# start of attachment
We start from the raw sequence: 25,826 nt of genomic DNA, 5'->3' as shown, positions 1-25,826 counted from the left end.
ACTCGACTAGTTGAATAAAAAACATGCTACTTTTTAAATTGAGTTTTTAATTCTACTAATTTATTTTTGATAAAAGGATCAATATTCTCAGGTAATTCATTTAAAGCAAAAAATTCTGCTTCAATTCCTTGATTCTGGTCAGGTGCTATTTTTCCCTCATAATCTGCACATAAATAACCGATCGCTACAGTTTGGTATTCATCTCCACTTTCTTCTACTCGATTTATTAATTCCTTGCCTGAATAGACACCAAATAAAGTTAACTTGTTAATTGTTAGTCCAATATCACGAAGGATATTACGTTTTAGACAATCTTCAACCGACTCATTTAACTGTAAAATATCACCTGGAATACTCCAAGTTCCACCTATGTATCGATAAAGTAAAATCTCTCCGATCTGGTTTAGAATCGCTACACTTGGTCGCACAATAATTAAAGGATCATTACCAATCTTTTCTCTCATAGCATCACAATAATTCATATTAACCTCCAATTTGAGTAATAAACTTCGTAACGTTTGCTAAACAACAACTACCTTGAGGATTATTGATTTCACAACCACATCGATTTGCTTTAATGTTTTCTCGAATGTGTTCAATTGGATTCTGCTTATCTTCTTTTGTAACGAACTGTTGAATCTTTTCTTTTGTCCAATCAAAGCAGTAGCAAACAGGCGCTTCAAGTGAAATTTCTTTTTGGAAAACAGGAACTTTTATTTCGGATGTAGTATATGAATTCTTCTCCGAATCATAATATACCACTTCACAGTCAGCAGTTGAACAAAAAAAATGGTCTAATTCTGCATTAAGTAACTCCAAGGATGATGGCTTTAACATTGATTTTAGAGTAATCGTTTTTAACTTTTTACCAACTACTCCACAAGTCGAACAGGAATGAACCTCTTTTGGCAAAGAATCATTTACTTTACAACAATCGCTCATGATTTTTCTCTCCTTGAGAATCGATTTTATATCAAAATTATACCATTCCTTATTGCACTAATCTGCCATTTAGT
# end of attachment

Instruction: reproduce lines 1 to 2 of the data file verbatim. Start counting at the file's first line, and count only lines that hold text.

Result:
We start from the raw sequence: 25,826 nt of genomic DNA, 5'->3' as shown, positions 1-25,826 counted from the left end.
ACTCGACTAGTTGAATAAAAAACATGCTACTTTTTAAATTGAGTTTTTAATTCTACTAATTTATTTTTGATAAAAGGATCAATATTCTCAGGTAATTCATTTAAAGCAAAAAATTCTGCTTCAATTCCTTGATTCTGGTCAGGTGCTATTTTTCCCTCATAATCTGCACATAAATAACCGATCGCTACAGTTTGGTATTCATCTCCACTTTCTTCTACTCGATTTATTAATTCCTTGCCTGAATAGACACCAAATAAAGTTAACTTGTTAATTGTTAGTCCAATATCACGAAGGATATTACGTTTTAGACAATCTTCAACCGACTCATTTAACTGTAAAATATCACCTGGAATACTCCAAGTTCCACCTATGTATCGATAAAGTAAAATCTCTCCGATCTGGTTTAGAATCGCTACACTTGGTCGCACAATAATTAAAGGATCATTACCAATCTTTTCTCTCATAGCATCACAATAATTCATATTAACCTCCAATTTGAGTAATAAACTTCGTAACGTTTGCTAAACAACAACTACCTTGAGGATTATTGATTTCACAACCACATCGATTTGCTTTAATGTTTTCTCGAATGTGTTCAATTGGATTCTGCTTATCTTCTTTTGTAACGAACTGTTGAATCTTTTCTTTTGTCCAATCAAAGCAGTAGCAAACAGGCGCTTCAAGTGAAATTTCTTTTTGGAAAACAGGAACTTTTATTTCGGATGTAGTATATGAATTCTTCTCCGAATCATAATATACCACTTCACAGTCAGCAGTTGAACAAAAAAAATGGTCTAATTCTGCATTAAGTAACTCCAAGGATGATGGCTTTAACATTGATTTTAGAGTAATCGTTTTTAACTTTTTACCAACTACTCCACAAGTCGAACAGGAATGAACCTCTTTTGGCAAAGAATCATTTACTTTACAACAATCGCTCATGATTTTTCTCTCCTTGAGAATCGATTTTATATCAAAATTATACCATTCCTTATTGCACTAATCTGCCATTTAGT